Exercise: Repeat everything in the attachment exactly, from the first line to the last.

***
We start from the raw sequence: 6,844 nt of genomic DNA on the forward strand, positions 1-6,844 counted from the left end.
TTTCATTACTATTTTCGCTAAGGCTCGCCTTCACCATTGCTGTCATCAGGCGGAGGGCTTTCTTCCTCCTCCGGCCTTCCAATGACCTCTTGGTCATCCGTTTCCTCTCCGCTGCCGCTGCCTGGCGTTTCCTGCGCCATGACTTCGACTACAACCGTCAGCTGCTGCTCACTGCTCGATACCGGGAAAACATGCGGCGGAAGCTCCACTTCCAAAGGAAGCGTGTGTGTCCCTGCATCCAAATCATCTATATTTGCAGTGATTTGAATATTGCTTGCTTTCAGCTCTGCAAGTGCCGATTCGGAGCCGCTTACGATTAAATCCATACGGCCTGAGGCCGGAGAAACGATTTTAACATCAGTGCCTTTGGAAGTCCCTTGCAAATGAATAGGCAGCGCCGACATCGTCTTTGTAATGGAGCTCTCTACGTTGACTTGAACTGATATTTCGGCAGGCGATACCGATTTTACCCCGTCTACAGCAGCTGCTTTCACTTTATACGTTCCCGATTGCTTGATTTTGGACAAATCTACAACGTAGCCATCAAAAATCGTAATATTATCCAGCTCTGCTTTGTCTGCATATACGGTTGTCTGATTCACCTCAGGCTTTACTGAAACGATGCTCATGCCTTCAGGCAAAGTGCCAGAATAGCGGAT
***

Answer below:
We start from the raw sequence: 6,844 nt of genomic DNA on the forward strand, positions 1-6,844 counted from the left end.
TTTCATTACTATTTTCGCTAAGGCTCGCCTTCACCATTGCTGTCATCAGGCGGAGGGCTTTCTTCCTCCTCCGGCCTTCCAATGACCTCTTGGTCATCCGTTTCCTCTCCGCTGCCGCTGCCTGGCGTTTCCTGCGCCATGACTTCGACTACAACCGTCAGCTGCTGCTCACTGCTCGATACCGGGAAAACATGCGGCGGAAGCTCCACTTCCAAAGGAAGCGTGTGTGTCCCTGCATCCAAATCATCTATATTTGCAGTGATTTGAATATTGCTTGCTTTCAGCTCTGCAAGTGCCGATTCGGAGCCGCTTACGATTAAATCCATACGGCCTGAGGCCGGAGAAACGATTTTAACATCAGTGCCTTTGGAAGTCCCTTGCAAATGAATAGGCAGCGCCGACATCGTCTTTGTAATGGAGCTCTCTACGTTGACTTGAACTGATATTTCGGCAGGCGATACCGATTTTACCCCGTCTACAGCAGCTGCTTTCACTTTATACGTTCCCGATTGCTTGATTTTGGACAAATCTACAACGTAGCCATCAAAAATCGTAATATTATCCAGCTCTGCTTTGTCTGCATATACGGTTGTCTGATTCACCTCAGGCTTTACTGAAACGATGCTCATGCCTTCAGGCAAAGTGCCAGAATAGCGGAT